Millennials deserve better than Before I Fall

Film | by Jorge Ignacio Castillo

Before I Fall

It would be too easy to dismiss the teenage drama Before I Fall as a Groundhog Day knock-off. It’s much more insidious than that. Let’s break it down:

IT COPIES PHIL CONNORS’ JOURNEY BEAT FOR BEAT…: The protagonist of Before I Fall is Samantha (Zoey Deutch, Why Him). Sam is not a bad person per se, but she is an active member of a mean girls clique (as seen in Heathers and many times after that). The evening she is supposed to lose her virginity, Sam gets into a car accident. She doesn’t die, but finds herself reliving the same day, over and over. Bewilderment ensues, followed by despair, despondency, nihilism and a self-improvement mad dash. Heck, the day in question is nicknamed “Cupid Day”.

…BUT DUMBS IT DOWN: If you’ve never seen Groundhog Day or lack the intelligence to decipher the rules by yourself, don’t worry! Samantha’s omnipresent voiceover explains everything we are already watching on the screen. Either overzealous execs have no faith in the audience or the target audience is really that obtuse.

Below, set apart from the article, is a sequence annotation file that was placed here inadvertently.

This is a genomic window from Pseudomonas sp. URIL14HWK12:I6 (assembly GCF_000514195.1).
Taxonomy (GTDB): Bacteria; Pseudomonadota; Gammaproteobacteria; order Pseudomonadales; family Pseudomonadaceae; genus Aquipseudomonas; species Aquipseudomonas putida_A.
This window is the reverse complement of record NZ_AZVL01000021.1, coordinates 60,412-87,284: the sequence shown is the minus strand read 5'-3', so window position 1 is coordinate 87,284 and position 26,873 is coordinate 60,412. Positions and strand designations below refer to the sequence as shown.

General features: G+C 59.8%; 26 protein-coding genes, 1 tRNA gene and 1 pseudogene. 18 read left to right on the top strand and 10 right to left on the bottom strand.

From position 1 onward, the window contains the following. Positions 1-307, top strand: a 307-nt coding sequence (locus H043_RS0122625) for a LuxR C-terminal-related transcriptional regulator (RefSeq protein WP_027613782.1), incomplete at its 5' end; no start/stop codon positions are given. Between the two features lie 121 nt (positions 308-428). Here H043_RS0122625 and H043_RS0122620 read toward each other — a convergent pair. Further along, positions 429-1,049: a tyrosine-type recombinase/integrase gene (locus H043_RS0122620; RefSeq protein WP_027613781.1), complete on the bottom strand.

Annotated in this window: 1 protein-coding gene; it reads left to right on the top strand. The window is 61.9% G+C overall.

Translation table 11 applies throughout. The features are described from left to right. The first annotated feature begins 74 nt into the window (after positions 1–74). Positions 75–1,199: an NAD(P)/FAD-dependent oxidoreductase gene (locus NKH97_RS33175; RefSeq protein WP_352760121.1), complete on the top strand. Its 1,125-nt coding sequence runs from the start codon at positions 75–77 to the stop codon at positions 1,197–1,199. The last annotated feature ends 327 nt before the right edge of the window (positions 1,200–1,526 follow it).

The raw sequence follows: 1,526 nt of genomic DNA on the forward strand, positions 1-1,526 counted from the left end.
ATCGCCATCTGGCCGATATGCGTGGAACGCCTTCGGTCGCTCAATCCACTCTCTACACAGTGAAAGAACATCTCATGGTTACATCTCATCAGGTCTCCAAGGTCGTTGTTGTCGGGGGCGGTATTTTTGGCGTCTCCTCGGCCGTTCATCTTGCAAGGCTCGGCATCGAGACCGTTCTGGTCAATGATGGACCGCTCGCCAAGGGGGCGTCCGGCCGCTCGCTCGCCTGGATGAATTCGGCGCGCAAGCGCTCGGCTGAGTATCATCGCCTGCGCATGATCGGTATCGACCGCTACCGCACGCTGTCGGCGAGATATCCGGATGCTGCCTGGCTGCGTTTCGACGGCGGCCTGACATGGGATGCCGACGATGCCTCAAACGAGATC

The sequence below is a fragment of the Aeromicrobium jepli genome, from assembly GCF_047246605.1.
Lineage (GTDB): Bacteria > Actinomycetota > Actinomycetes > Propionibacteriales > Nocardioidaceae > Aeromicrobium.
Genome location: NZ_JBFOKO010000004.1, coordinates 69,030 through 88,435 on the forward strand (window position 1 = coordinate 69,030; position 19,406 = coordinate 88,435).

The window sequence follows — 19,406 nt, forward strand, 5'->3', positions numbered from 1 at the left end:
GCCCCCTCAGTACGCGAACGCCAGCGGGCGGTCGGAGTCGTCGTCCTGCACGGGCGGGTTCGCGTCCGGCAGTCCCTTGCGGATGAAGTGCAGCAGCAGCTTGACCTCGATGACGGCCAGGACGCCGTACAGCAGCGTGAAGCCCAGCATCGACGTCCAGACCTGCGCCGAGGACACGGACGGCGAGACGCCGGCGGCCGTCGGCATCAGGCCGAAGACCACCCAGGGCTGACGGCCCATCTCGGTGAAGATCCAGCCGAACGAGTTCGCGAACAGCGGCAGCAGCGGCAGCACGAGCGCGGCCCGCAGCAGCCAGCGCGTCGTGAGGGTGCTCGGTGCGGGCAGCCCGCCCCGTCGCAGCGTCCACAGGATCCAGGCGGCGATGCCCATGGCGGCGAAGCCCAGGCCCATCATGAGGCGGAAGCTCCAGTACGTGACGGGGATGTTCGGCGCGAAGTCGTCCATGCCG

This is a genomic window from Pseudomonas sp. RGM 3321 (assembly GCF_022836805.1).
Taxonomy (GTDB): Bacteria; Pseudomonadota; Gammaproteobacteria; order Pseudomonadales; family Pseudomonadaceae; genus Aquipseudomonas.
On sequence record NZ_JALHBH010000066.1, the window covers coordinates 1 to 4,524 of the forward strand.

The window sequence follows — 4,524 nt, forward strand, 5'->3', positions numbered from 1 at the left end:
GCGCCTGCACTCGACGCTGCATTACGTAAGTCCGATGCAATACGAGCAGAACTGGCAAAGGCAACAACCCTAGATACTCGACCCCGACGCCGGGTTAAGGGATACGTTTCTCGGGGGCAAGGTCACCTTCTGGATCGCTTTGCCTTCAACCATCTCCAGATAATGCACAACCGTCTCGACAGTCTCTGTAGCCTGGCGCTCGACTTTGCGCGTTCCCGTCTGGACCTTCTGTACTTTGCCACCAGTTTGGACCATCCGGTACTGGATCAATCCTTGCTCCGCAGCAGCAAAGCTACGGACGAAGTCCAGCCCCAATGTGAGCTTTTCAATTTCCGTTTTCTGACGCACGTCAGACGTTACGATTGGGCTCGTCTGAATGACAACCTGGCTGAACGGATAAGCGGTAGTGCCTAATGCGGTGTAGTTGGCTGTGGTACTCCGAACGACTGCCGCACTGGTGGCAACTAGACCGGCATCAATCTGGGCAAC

LET’S TALK ABOUT OUR FEELINGS: It isn’t just the stuff that happens that gets explained to death. Every emotion is vocalized, even the most obvious ones. I don’t know if this is a Millennial thing (I’m a Gen-Xer: we bury emotions in sarcasm) or it’s just to protect the pretty people on screen from having to act.

THE DIALOGUE IS EAR-SCRATCHING: After about the hundredth heart-to-heart conversation, a mean girl says, “somebody ate Oprah for breakfast”. Ugh. It makes me appreciate The Edge of Seventeen.

RICH PEOPLE’S PROBLEMS: Before I Fall is supposed to tackle run-of-the-mill teenage issues, but there is nothing average about these kids. It’s not only their looks — they all live in big suburban homes and drive this year’s cars. Hard to empathize with the one per cent.

THE FILM CELEBRATES DIVERSITY… TO A DEGREE: I was two seconds away from screaming at the screen because Before I Fall only had white people when an Asian character showed up. In fairness, the film covers all of the bases, but here’s the catch: minorities only have supporting roles. On top of that, everyone is conventionally attractive. Even the obligatory outcast is a shower away from becoming a hottie.

AND IN CONCLUSION: You know what’s a good movie? Groundhog Day. Instead of paying to see this garbage, why not re-watch a classic? There are worse experiences to repeat. Trust me.